In 2018, it is probable that there will be an increase in organisations taking advantage of object storage for structured/tagged data and it is likely that object storage will create structured/tagged data from unstructured data. Metadata will be used to dig out from the avalanche of data generated by artificial intelligence, and as data volumes explode, organisations will start adopting new economically-friendly storage strategies.
1. Object storage for structured/tagged data, and object storage creating structured/tagged data from unstructured data
The recent past saw an explosion of analytics technology as businesses demanded tools to unlock insights from their vast and growing sets of data. Now that those tools are available, the pendulum will swing back to the demand side of the equation and force businesses to pay more attention to collection, management and storage of that increasingly valuable data.
The amount of data that businesses are collecting is spiking – witness Intel’s statement late last year that the average car will generate 4000 GB of data per hour of driving. But it’s not just the raw data that’s causing the spike.
Emerging data formats are causing a spike, too, as we collect more unstructured data – think of the video captured by a Tesla and shared with the company.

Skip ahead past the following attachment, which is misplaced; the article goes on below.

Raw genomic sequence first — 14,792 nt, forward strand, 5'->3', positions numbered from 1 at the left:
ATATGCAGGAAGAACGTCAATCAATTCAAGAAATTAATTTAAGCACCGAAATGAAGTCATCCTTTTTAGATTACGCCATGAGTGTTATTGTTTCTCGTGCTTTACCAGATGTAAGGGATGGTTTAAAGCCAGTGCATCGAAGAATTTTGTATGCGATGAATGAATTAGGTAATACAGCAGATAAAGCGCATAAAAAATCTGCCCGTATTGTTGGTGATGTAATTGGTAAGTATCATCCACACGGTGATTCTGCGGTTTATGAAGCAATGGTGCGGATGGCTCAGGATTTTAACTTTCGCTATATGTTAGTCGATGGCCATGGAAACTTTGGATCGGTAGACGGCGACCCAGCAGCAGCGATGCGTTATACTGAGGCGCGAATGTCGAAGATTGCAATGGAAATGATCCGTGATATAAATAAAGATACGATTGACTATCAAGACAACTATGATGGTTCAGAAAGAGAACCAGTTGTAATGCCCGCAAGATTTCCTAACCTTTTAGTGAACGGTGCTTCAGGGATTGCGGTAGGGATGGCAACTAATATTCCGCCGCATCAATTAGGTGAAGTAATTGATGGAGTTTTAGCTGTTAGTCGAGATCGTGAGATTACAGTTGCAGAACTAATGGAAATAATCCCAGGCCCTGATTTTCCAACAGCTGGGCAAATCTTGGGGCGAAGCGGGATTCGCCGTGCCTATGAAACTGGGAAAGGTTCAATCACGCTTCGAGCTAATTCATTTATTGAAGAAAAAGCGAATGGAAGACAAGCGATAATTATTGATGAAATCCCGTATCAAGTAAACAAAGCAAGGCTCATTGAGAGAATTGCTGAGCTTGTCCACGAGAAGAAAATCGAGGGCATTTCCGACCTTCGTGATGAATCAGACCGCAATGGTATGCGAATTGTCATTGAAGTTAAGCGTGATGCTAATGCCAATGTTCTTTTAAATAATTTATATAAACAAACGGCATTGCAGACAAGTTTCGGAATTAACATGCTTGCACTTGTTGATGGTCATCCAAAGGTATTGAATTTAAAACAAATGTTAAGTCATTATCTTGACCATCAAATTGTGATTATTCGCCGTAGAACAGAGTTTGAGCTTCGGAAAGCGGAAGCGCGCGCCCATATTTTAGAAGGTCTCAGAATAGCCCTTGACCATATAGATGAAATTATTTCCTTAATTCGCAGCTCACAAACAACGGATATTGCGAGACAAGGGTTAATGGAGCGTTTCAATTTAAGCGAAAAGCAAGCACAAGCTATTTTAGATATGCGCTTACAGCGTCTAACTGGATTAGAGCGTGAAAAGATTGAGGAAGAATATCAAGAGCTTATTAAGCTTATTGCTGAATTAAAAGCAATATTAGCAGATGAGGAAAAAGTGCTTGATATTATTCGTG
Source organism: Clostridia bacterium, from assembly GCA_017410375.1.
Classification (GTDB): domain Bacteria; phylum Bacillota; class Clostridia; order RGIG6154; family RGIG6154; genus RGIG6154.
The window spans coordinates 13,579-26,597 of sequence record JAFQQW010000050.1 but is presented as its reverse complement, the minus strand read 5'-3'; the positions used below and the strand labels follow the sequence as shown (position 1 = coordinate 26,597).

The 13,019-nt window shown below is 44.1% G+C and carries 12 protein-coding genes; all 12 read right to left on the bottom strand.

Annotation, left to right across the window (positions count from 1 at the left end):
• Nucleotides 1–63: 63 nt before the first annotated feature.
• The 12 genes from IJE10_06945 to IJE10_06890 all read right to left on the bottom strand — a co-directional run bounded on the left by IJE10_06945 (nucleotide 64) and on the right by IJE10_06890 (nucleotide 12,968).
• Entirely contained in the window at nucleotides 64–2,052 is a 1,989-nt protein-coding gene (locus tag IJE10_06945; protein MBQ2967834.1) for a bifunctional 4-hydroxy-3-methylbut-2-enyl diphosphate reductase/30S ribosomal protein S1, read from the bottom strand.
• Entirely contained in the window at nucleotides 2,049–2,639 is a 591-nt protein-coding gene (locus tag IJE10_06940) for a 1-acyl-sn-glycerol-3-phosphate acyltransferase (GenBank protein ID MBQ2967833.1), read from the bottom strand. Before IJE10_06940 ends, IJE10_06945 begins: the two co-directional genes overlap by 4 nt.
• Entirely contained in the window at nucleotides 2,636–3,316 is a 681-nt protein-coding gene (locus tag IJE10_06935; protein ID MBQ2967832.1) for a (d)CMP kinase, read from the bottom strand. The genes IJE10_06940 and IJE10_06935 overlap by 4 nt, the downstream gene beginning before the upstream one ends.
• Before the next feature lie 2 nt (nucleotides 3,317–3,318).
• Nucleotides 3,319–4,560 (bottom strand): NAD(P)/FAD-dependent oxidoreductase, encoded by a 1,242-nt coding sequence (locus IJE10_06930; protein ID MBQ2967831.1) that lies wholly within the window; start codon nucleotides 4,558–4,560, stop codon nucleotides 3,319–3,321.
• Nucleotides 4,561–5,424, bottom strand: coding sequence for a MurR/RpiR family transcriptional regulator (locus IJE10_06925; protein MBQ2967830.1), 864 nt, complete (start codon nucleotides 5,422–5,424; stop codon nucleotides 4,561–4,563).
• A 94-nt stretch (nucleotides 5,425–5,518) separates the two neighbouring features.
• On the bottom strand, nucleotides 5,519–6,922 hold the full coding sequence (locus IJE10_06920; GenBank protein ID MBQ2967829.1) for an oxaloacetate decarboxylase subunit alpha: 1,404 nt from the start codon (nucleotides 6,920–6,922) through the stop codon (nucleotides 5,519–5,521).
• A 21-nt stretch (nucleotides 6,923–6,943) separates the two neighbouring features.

In order to use this data, you have to understand it. That need for rapid understanding is driving a spike in data tagging and an associated spike in the collection of metadata. As data volume increases, the value of structured or tagged data increases disproportionately to the value of unstructured data.
This data is collected by sensors of various types – wear and use sensors built into machines, video and radar recorders and transmitters in cars, and medical equipment that captures patient health information, for example. As that data – and its associated metadata – is leveraged for business advantage, it’s likely to spawn even more data.
As businesses analyse these enormous data sets, they will start to identify additional data types that could lead to further correlations and additional business advantages, which will justify the deployment of more sensors to understand more about the real-world experiences of customers.
The data from these sensors will generate increased need for greater storage capacity and advanced data storage management, which will lead to more insights and more sensors, and on at on.
>See also: Data forecast to grow 10-fold by 2025
Businesses are at the beginning of a journey where they will strive to understand more about their customers digitally, and it will increase the strain on IT to keep growing storage infrastructures while preserving the usefulness of the data.
2. AI will trigger an avalanche of data
Business is taking advantage of a range of new technologies – artificial intelligence, high-quality video, Internet of Things, analytics and more. The three things all these technologies have in common is that they are all data-intensive, and they demand ever-greater storage capacity – and they will depend on tagged data to function most effectively.
It does little good to store vast amounts of data if you have no way to access what you need to retrieve, or if you don’t have any idea of which data assets exist in the first place. Metadata is the key to extracting value from the data.
Structured/tagged data are a type of metadata, or model of the data. The metadata and models are a higher-level of abstraction beyond the raw object data and are required for analytics.